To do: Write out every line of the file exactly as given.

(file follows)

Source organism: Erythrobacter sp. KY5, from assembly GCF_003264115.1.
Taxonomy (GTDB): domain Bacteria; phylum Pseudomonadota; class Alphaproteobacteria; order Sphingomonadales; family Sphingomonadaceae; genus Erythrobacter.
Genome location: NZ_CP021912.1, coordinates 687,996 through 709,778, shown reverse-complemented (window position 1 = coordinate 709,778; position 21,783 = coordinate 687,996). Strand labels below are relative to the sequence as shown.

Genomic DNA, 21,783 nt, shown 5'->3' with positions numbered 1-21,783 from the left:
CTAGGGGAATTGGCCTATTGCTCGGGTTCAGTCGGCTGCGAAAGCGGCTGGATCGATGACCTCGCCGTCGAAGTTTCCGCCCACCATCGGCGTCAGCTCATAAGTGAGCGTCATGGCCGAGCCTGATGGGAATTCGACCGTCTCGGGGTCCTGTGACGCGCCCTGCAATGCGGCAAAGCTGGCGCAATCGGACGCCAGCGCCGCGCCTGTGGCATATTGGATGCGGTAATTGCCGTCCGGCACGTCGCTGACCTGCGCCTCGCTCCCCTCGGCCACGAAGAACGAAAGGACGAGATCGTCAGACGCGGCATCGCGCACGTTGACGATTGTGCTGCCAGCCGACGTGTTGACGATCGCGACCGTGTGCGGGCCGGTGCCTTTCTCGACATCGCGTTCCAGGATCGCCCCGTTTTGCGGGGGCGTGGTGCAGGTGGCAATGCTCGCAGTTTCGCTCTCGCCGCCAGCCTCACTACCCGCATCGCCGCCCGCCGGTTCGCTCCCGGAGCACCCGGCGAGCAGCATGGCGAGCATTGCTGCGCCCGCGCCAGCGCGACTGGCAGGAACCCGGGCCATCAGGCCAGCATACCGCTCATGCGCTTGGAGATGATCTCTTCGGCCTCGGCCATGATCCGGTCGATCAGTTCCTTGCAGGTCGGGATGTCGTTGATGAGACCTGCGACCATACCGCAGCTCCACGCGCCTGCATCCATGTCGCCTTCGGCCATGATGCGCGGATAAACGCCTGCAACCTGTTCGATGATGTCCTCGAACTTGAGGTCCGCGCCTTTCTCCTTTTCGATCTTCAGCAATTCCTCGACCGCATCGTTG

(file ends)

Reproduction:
Source organism: Erythrobacter sp. KY5, from assembly GCF_003264115.1.
Taxonomy (GTDB): domain Bacteria; phylum Pseudomonadota; class Alphaproteobacteria; order Sphingomonadales; family Sphingomonadaceae; genus Erythrobacter.
Genome location: NZ_CP021912.1, coordinates 687,996 through 709,778, shown reverse-complemented (window position 1 = coordinate 709,778; position 21,783 = coordinate 687,996). Strand labels below are relative to the sequence as shown.

Genomic DNA, 21,783 nt, shown 5'->3' with positions numbered 1-21,783 from the left:
CTAGGGGAATTGGCCTATTGCTCGGGTTCAGTCGGCTGCGAAAGCGGCTGGATCGATGACCTCGCCGTCGAAGTTTCCGCCCACCATCGGCGTCAGCTCATAAGTGAGCGTCATGGCCGAGCCTGATGGGAATTCGACCGTCTCGGGGTCCTGTGACGCGCCCTGCAATGCGGCAAAGCTGGCGCAATCGGACGCCAGCGCCGCGCCTGTGGCATATTGGATGCGGTAATTGCCGTCCGGCACGTCGCTGACCTGCGCCTCGCTCCCCTCGGCCACGAAGAACGAAAGGACGAGATCGTCAGACGCGGCATCGCGCACGTTGACGATTGTGCTGCCAGCCGACGTGTTGACGATCGCGACCGTGTGCGGGCCGGTGCCTTTCTCGACATCGCGTTCCAGGATCGCCCCGTTTTGCGGGGGCGTGGTGCAGGTGGCAATGCTCGCAGTTTCGCTCTCGCCGCCAGCCTCACTACCCGCATCGCCGCCCGCCGGTTCGCTCCCGGAGCACCCGGCGAGCAGCATGGCGAGCATTGCTGCGCCCGCGCCAGCGCGACTGGCAGGAACCCGGGCCATCAGGCCAGCATACCGCTCATGCGCTTGGAGATGATCTCTTCGGCCTCGGCCATGATCCGGTCGATCAGTTCCTTGCAGGTCGGGATGTCGTTGATGAGACCTGCGACCATACCGCAGCTCCACGCGCCTGCATCCATGTCGCCTTCGGCCATGATGCGCGGATAAACGCCTGCAACCTGTTCGATGATGTCCTCGAACTTGAGGTCCGCGCCTTTCTCCTTTTCGATCTTCAGCAATTCCTCGACCGCATCGTTG